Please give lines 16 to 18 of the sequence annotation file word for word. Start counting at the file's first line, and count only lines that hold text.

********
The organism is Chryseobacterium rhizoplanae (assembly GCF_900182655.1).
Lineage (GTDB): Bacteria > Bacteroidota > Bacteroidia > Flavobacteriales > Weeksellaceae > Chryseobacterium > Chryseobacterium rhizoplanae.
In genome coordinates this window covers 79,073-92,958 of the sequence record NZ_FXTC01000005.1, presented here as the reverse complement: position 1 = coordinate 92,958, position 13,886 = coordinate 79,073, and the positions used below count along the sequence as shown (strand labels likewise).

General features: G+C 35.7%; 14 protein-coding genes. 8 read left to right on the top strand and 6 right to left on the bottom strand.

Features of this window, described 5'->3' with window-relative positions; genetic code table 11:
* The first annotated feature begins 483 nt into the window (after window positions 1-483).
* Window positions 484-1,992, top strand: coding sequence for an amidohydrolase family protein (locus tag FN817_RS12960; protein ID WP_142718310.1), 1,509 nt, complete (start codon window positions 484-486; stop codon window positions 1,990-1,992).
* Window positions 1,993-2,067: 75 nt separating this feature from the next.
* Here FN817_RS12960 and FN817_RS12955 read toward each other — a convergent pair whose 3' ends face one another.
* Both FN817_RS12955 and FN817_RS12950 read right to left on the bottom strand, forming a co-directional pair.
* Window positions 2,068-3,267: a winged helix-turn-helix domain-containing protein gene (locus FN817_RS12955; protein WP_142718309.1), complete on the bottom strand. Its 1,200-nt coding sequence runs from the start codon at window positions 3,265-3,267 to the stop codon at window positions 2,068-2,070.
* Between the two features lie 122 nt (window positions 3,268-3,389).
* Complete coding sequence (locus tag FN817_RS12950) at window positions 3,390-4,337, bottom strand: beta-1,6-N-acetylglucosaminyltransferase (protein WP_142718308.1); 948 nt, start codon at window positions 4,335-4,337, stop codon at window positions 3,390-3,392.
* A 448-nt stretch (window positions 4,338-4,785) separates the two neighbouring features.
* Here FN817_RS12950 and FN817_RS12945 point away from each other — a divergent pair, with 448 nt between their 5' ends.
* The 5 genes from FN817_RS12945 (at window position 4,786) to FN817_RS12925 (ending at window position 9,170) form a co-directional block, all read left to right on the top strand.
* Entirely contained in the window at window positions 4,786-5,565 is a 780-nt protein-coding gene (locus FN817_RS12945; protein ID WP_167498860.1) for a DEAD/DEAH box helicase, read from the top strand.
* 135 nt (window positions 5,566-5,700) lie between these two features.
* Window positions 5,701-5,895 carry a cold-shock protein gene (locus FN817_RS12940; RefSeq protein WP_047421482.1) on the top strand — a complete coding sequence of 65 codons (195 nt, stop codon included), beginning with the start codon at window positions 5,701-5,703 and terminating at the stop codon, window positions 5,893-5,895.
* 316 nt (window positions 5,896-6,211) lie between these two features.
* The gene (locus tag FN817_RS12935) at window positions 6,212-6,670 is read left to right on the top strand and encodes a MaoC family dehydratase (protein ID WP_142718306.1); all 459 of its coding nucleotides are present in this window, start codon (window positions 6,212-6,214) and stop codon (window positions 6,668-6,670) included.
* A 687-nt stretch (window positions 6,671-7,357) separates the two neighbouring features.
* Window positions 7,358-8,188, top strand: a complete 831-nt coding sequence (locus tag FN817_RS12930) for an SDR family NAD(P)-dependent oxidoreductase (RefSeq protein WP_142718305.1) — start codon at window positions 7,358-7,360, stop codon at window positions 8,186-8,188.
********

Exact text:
* The 5 genes from FN817_RS12945 (at window position 4,786) to FN817_RS12925 (ending at window position 9,170) form a co-directional block, all read left to right on the top strand.
* Entirely contained in the window at window positions 4,786-5,565 is a 780-nt protein-coding gene (locus FN817_RS12945; protein ID WP_167498860.1) for a DEAD/DEAH box helicase, read from the top strand.
* 135 nt (window positions 5,566-5,700) lie between these two features.